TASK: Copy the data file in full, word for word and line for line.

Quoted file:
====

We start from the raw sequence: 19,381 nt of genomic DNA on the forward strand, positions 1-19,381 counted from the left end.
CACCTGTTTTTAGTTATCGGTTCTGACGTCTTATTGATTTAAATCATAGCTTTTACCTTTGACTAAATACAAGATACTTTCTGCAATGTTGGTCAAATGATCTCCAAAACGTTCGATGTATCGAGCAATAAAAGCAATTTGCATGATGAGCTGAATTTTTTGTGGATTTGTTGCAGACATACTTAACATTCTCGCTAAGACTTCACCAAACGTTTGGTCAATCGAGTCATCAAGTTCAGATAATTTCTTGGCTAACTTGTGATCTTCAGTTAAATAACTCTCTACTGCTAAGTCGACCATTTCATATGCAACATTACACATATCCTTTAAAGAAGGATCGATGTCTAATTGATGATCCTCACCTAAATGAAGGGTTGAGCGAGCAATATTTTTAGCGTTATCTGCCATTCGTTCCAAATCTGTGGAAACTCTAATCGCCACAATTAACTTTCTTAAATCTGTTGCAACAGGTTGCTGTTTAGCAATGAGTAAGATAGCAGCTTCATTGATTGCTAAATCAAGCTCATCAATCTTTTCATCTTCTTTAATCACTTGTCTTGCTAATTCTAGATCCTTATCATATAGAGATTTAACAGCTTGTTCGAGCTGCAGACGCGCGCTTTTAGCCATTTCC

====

We start from the raw sequence: 19,381 nt of genomic DNA on the forward strand, positions 1-19,381 counted from the left end.
CACCTGTTTTTAGTTATCGGTTCTGACGTCTTATTGATTTAAATCATAGCTTTTACCTTTGACTAAATACAAGATACTTTCTGCAATGTTGGTCAAATGATCTCCAAAACGTTCGATGTATCGAGCAATAAAAGCAATTTGCATGATGAGCTGAATTTTTTGTGGATTTGTTGCAGACATACTTAACATTCTCGCTAAGACTTCACCAAACGTTTGGTCAATCGAGTCATCAAGTTCAGATAATTTCTTGGCTAACTTGTGATCTTCAGTTAAATAACTCTCTACTGCTAAGTCGACCATTTCATATGCAACATTACACATATCCTTTAAAGAAGGATCGATGTCTAATTGATGATCCTCACCTAAATGAAGGGTTGAGCGAGCAATATTTTTAGCGTTATCTGCCATTCGTTCCAAATCTGTGGAAACTCTAATCGCCACAATTAACTTTCTTAAATCTGTTGCAACAGGTTGCTGTTTAGCAATGAGTAAGATAGCAGCTTCATTGATTGCTAAATCAAGCTCATCAATCTTTTCATCTTCTTTAATCACTTGTCTTGCTAATTCTAGATCCTTATCATATAGAGATTTAACAGCTTGTTCGAGCTGCAGACGCGCGCTTTTAGCCATTTCC